Supreme Court reinstates Haj Policy 2014, annuls LHC decision

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ISLAMABAD: The Supreme Court on Monday has reinstated the Haj Policy 2014 annulling the Lahore High Court’s (LHC) decision in this regard. The SC has also accepted the federal government’s appeal for hearing. A two-judge Supreme Court bench headed by Chief Justice Nasirul Mulk and Justice Dost Mohammad Khan were to hear a set of appeals moved by the federal government as well as the Haj Organisers Association of Pakistan (HOAP).

Filed by SCBA President Kamran Murtaza, the HOAP’s application had challenged the July 15 order of the LHC in which the Haj Policy 2014 had been declared to be illegal to the extent of grant of quota of 15,000 pilgrims to private Haj tour operators.

A similar Haj controversy had come up before the Supreme Court in 2013 when on Oct 9, the apex court had emphasised the need of framing the Haj policy well in time in a fair and just manner that should inspire confidence and evokes minimum criticism. The court had held that the Haj policy for the next year (2014) should be announced at the earliest after the conclusion of Haj.

The issue had cropped up when the Ministry of Religious Affairs and Interfaith Harmony had devised the policy under which a Haj quota of 179,210 for Haj 2013 was allocated by the Ministry of Haj, Kingdom of Saudi Arabia, of which 50 per cent had to be allocated to the Haj scheme and 50 per cent to the private scheme i.e., Haj Group Organisers (HGO) on the concept of public-private partnership.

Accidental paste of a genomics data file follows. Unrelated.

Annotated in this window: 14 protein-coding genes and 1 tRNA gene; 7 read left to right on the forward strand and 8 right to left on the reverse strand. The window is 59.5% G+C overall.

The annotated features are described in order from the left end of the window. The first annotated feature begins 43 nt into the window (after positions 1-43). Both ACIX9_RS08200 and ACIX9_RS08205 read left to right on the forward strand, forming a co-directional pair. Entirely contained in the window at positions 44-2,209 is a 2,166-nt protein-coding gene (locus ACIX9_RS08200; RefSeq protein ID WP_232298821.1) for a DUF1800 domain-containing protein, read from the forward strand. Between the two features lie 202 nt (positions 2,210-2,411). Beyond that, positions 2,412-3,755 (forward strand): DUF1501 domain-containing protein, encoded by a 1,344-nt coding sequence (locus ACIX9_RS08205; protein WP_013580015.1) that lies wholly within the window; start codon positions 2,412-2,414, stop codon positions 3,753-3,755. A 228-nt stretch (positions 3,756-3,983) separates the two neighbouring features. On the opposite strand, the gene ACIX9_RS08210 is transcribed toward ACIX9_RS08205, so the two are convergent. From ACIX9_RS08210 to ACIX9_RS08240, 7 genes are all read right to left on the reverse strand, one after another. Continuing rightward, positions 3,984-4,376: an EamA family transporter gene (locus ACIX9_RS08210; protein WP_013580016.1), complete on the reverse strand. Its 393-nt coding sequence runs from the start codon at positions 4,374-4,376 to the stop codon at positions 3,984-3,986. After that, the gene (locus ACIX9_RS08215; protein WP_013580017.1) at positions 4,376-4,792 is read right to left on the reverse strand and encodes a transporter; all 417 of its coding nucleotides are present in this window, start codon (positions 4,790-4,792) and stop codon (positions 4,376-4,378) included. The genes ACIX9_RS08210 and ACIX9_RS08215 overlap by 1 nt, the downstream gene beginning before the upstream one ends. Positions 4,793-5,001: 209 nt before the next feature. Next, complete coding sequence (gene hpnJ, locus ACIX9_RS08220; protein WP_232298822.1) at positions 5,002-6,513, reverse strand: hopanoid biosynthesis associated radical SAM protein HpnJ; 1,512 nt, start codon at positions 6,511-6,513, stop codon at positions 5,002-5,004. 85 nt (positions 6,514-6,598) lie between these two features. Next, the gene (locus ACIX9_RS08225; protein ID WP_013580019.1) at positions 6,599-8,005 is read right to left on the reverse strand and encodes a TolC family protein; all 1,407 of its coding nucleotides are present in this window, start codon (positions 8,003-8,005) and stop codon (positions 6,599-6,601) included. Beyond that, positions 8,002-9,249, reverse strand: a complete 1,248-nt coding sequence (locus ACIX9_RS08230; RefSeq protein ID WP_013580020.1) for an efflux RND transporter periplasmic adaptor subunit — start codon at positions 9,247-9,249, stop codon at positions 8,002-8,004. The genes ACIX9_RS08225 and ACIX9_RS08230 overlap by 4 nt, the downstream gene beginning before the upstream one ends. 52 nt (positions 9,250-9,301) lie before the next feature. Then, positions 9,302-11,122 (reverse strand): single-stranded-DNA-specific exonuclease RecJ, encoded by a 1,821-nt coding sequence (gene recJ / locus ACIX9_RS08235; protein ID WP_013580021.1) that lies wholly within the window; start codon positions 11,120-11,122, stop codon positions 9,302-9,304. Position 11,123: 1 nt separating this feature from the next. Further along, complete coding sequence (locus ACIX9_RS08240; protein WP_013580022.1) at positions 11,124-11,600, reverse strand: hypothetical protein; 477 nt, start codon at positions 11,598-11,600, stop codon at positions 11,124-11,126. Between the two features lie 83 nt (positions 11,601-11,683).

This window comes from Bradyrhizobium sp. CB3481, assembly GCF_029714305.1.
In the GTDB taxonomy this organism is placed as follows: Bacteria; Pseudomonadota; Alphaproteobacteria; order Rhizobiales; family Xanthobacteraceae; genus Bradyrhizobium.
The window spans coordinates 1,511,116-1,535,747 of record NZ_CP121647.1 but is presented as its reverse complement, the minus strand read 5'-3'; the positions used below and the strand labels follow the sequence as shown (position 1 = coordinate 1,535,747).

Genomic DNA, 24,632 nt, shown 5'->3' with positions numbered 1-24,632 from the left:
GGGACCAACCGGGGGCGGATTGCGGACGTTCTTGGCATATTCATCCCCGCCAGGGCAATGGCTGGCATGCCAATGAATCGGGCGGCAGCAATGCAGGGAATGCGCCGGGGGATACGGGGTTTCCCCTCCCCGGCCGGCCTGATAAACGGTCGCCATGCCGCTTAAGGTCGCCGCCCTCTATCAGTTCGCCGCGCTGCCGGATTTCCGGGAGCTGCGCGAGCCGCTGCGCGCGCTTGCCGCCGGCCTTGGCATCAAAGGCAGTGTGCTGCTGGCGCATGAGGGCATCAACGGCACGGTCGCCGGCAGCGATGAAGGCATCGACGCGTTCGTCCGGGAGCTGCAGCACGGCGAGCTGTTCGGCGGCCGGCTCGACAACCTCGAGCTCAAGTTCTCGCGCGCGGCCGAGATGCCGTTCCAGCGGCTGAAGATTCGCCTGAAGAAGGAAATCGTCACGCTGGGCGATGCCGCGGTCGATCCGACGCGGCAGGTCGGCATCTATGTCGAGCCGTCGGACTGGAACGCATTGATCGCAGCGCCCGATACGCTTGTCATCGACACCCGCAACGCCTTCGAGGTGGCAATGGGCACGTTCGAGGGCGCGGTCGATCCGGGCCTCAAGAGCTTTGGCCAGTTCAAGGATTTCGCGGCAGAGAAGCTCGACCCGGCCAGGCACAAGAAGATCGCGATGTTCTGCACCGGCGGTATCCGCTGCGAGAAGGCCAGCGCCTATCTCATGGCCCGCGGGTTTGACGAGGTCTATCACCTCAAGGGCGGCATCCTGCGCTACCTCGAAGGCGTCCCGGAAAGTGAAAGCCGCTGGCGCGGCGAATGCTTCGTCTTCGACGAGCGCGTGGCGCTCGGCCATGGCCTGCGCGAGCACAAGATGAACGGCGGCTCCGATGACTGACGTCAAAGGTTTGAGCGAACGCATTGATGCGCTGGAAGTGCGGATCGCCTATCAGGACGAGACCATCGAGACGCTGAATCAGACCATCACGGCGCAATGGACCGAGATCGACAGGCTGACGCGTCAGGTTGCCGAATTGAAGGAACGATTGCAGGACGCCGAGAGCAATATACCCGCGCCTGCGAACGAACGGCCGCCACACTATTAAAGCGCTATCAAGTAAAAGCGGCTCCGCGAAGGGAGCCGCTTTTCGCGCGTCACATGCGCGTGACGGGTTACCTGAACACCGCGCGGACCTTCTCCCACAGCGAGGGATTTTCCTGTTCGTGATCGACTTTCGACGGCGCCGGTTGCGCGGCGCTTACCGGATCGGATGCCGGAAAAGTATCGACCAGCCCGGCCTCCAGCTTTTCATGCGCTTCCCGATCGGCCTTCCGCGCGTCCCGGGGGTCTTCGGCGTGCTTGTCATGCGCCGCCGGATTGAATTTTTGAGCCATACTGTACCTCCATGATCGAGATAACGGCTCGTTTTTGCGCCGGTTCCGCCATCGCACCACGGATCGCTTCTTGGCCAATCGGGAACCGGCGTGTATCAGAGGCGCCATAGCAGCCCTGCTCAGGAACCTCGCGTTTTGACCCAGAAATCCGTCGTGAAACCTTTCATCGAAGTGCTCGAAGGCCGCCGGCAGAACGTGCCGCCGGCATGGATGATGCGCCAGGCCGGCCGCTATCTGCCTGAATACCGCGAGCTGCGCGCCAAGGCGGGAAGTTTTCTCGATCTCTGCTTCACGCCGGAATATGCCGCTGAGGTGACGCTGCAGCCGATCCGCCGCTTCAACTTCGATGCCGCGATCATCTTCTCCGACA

In June 2013 when all arrangements had been made by the government as well as private Haj organisers for Haj 2013, the government of Saudi Arabia had reduced the quota by 20 per cent for each country in view of the construction work in Haram. Thus the quota for Pakistan had reduced to 143,368 from 179,210.

As a consequence the religious affairs ministry had also reduced the quota of private Haj as 60 per cent for the government Haj sponsored where 40 per cent for the private Haj scheme.

This had raised hue and cry forcing the prime minister to constitute a high-powered ministerial committee for the negotiation with the HOAP.

After due consultation and deliberation it had been decided that the Haj quota for 2013 would be utilised as 60:40 for the Haj 2013, but for the Haj 2014 an additional quota of 15,000 pilgrims would be given to the private Haj scheme in addition to their prescribed quota.

Consequently, a memorandum of understanding (MoU) had been executed between the HOAP and the ministry.

Later, the government had formulated the Haj Policy 2014 keeping in view the Supreme Court guidelines and also ensuring 15,000 pilgrims to the private scheme as per the MoU.

But, the LHC in its July 15 judgment held that the grant of quota of 15,000 pilgrims to the private Haj tour operators was without lawful authority and against the law. Therefore, according to the judgment, the government in the first instance would utilise the quota and if the respondent government is unable to perform its duty due to any reason this quota would be offered to all the registered tour operators of the ministry of religious affairs.

Now the petitioners had pleaded before the Supreme Court that the LHC had no jurisdiction to adjudicate upon the matter since no infringement of the human rights guaranteed under the constitution was agitated before the high court.